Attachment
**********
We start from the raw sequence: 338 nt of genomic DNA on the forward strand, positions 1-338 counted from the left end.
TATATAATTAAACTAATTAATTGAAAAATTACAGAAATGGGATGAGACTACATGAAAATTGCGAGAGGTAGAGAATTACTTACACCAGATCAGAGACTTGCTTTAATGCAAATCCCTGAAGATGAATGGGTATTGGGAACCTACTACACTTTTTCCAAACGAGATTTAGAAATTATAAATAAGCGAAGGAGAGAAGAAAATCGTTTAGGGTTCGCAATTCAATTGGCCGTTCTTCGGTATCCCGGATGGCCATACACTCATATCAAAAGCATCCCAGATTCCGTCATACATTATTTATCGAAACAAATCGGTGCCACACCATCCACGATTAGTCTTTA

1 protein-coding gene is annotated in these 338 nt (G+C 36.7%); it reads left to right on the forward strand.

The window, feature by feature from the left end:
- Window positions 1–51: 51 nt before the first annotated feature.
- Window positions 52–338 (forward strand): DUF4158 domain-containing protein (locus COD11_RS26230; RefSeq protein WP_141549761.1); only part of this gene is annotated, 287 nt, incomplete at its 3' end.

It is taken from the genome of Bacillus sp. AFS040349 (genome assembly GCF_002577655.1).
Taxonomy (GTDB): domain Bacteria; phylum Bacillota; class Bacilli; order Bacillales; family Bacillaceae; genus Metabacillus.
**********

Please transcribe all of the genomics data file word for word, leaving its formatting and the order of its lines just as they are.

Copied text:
We start from the raw sequence: 338 nt of genomic DNA on the forward strand, positions 1-338 counted from the left end.
TATATAATTAAACTAATTAATTGAAAAATTACAGAAATGGGATGAGACTACATGAAAATTGCGAGAGGTAGAGAATTACTTACACCAGATCAGAGACTTGCTTTAATGCAAATCCCTGAAGATGAATGGGTATTGGGAACCTACTACACTTTTTCCAAACGAGATTTAGAAATTATAAATAAGCGAAGGAGAGAAGAAAATCGTTTAGGGTTCGCAATTCAATTGGCCGTTCTTCGGTATCCCGGATGGCCATACACTCATATCAAAAGCATCCCAGATTCCGTCATACATTATTTATCGAAACAAATCGGTGCCACACCATCCACGATTAGTCTTTA

1 protein-coding gene is annotated in these 338 nt (G+C 36.7%); it reads left to right on the forward strand.

The window, feature by feature from the left end:
- Window positions 1–51: 51 nt before the first annotated feature.
- Window positions 52–338 (forward strand): DUF4158 domain-containing protein (locus COD11_RS26230; RefSeq protein WP_141549761.1); only part of this gene is annotated, 287 nt, incomplete at its 3' end.

It is taken from the genome of Bacillus sp. AFS040349 (genome assembly GCF_002577655.1).
Taxonomy (GTDB): domain Bacteria; phylum Bacillota; class Bacilli; order Bacillales; family Bacillaceae; genus Metabacillus.